Yeah, it is not a huge trend going towards just urban living. It is true that urban living is getting popular again for a segment of the population, but suburban homes are booming just as always as well. Here in the Seattle area suburban housing developments are going up as fast as builders can get them built- with many outer areas seeing miles and miles of new housing developments. Many of them are large, it seems rare to find many that are under 2000 square feet. So I don't think we are seeing a reversing trend, it's just that things are moving along as they always have, with a new branch being the urban living option for some.
Plenty of people of all age groups still prefer driving- my neighborhood has lots of young couples and even they prefer driving as it suits them best for all of their needs for shopping, taking kids and equipment to school and activities, for going off to the mountains or the beach on weekends, etc. So the old standard of two cars in the garage is not going anywhere- again there is just a new segment of the population that wants to live car free- this is not a huge reversing trend from what I am seeing.
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Old 02-27-2014, 11:13 AM
 
Location: Oakland, CA
27,164 posts, read 29,645,043 times
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Quote:
Originally Posted by BajanYankee View Post
Well, that's what I mean. When someone says "Everybody I know wants to live in a smaller house in a walkable, transit-oriented neighborhood," I take that statement at face value. I think the "everybody I know" part is critical in understanding their perception. For a lot of people, the "everybody I know" includes few people who enlisted in the military directly out of high school, few secretaries, pipefitters, electricians, boilermakers, bus drivers, aviation mechanics, train operators, HR specialists, construction workers, maids, postal workers, Verizon retail store managers, waste disposal workers, water treatment plant workers, ConEdison engineers, HVAC engineers, etc. Even if they grew up around some of these people, these are not the types of people you generally find gentrifying cities.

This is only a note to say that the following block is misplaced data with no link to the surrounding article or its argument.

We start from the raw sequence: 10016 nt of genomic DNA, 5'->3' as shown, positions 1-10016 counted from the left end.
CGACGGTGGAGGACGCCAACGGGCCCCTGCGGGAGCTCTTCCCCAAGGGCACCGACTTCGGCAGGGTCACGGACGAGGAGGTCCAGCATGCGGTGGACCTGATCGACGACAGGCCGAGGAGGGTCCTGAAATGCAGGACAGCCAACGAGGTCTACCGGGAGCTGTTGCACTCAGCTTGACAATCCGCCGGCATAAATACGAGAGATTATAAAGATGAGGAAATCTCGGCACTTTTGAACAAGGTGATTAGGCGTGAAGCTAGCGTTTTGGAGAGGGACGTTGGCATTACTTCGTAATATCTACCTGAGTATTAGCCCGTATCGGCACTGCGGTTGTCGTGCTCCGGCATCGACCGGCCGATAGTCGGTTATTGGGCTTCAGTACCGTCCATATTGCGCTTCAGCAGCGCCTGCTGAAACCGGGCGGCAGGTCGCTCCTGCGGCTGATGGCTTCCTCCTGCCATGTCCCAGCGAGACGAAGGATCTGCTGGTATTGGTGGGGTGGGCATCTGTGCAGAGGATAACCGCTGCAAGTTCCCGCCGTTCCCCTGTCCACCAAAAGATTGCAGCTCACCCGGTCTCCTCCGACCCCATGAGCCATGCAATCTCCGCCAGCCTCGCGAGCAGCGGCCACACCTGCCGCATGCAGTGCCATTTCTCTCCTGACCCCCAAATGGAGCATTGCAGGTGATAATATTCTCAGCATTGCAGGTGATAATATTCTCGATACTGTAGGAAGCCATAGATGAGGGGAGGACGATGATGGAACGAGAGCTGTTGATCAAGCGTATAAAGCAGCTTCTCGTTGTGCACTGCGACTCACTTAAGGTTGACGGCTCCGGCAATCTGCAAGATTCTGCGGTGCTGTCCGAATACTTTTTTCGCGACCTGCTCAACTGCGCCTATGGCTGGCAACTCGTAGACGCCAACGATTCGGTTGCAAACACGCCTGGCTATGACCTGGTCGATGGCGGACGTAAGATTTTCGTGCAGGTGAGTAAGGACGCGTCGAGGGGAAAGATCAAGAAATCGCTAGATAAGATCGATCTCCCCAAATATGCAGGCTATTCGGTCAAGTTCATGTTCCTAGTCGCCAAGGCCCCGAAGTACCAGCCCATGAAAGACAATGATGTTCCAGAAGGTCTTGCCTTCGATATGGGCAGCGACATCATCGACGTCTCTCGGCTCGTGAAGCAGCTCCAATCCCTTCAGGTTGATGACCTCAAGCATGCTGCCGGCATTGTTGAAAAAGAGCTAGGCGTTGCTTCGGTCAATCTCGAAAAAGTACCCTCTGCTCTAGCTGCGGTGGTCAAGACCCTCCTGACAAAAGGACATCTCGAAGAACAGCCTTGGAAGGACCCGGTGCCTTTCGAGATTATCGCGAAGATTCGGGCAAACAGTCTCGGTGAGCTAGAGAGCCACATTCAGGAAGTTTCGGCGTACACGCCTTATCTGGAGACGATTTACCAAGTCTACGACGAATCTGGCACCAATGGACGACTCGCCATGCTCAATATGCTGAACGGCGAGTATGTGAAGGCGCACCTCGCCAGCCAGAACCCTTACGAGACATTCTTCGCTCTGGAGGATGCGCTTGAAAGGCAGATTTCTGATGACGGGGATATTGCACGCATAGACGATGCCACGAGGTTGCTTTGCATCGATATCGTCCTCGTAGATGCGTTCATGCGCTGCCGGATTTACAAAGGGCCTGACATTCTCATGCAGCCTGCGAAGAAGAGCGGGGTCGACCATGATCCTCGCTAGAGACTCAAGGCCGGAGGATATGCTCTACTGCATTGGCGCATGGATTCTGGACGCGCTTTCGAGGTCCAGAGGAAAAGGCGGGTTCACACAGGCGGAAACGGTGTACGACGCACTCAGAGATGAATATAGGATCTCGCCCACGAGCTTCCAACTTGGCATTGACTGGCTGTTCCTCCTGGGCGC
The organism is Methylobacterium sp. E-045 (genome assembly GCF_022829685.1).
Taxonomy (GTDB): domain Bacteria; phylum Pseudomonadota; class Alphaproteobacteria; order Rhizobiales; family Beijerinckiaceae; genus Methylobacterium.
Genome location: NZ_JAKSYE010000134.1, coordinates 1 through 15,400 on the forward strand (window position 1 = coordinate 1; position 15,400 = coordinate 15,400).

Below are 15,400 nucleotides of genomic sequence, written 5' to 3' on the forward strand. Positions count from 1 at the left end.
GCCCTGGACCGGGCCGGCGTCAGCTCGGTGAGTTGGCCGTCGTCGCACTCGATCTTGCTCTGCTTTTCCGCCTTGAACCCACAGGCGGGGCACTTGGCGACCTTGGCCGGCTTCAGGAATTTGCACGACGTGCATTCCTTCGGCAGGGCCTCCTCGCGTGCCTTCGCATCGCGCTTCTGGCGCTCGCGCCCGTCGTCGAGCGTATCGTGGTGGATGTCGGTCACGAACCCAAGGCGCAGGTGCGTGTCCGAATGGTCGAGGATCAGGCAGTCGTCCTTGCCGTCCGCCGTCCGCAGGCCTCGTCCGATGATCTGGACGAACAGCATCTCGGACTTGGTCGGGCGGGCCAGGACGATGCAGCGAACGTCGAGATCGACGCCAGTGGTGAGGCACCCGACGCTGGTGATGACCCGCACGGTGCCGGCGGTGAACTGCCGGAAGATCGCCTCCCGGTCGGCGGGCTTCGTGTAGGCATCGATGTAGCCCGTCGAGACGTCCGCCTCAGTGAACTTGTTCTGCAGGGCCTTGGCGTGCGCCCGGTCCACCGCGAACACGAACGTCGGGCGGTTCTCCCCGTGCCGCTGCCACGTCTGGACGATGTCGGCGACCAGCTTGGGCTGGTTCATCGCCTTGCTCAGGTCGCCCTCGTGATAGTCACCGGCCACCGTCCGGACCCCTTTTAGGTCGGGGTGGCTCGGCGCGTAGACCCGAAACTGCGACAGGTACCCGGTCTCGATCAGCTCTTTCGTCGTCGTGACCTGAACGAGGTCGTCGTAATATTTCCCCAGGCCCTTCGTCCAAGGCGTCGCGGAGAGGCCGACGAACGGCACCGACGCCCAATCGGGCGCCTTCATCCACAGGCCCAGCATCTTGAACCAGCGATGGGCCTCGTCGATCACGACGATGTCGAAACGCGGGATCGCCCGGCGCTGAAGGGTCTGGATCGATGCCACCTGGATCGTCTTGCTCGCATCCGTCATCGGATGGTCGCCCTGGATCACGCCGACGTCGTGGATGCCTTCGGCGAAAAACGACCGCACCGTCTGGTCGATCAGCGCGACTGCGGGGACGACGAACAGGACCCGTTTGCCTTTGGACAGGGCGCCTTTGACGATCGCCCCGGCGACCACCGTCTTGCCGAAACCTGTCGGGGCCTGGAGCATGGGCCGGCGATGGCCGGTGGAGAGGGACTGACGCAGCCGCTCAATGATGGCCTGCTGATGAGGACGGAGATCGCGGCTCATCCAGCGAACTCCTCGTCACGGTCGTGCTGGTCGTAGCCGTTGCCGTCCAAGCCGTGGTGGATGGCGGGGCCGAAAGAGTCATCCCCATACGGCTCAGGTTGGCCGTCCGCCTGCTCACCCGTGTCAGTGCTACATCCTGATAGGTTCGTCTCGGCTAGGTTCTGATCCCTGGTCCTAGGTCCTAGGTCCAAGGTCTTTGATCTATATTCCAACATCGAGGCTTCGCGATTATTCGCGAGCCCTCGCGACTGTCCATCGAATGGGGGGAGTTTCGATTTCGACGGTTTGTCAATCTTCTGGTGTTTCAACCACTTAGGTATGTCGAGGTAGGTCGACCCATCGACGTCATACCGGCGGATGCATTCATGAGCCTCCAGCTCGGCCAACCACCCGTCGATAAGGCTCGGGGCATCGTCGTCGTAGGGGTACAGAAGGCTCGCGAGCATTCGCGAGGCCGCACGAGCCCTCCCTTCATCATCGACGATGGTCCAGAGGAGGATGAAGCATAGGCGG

A HUGE number of Americans have those types of jobs. But if you live in a Creative Class enclave in some American city, those people are largely out of sight and out of mind. From your vantage point, you may see people similar to you that are filling up your neighborhood as well as other gentrifying neighborhoods, but then completely miss the much larger flow of people to the burbs because you don't know many of those people. It's easy even easier to miss this if you're a transplant to a new city and really have no reason to travel far outside of the urban core.

I know our American dream is big house, big backyard and 2 cars in the garage. And people think you are crazy if you don't want that.


I guess this is where our vantage points differ. I don't think that these "walkable aspirations" are only for creative class people. I don't think it is a political or class specific issue. No one loses when more people can find affordable places that are in walkable neighborhoods in their price range (assuming that is what they want). But the problem is, it is not really an option for a large segment of the population due to escalating prices or lack of supply or both. It doesn't only have to be available in large cities.

It is a bonafied trend in smaller places too or organizations like Strong Towns and Better Block Project wouldn't exist. These target those normal places, like the ones typified by the towns in "fly over states." I think there is special "creative class hype."
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Old 02-27-2014, 11:28 AM
 
Location: Crooklyn, New York
28,248 posts, read 26,214,003 times
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Quote:
Originally Posted by jm31828 View Post
Yeah, it is not a huge trend going towards just urban living. It is true that urban living is getting popular again for a segment of the population, but suburban homes are booming just as always as well. Here in the Seattle area suburban housing developments are going up as fast as builders can get them built- with many outer areas seeing miles and miles of new housing developments. Many of them are large, it seems rare to find many that are under 2000 square feet. So I don't think we are seeing a reversing trend, it's just that things are moving along as they always have, with a new branch being the urban living option for some.
Plenty of people of all age groups still prefer driving- my neighborhood has lots of young couples and even they prefer driving as it suits them best for all of their needs for shopping, taking kids and equipment to school and activities, for going off to the mountains or the beach on weekends, etc. So the old standard of two cars in the garage is not going anywhere- again there is just a new segment of the population that wants to live car free- this is not a huge reversing trend from what I am seeing.
I 100% concur with this. This is why I'm skeptical of large, expensive transit projects in many cities. It's almost like urbanists are standing at the border of their city limits looking at the suburbs saying, "Here it comes. Here it comes. Oh boy, here it comes. Here comes the wave!" Some may not see a wave right now, but believe that a $100 million trolley will eventually bring that wave. What's a tidal wave to them is to me a steady drip at best.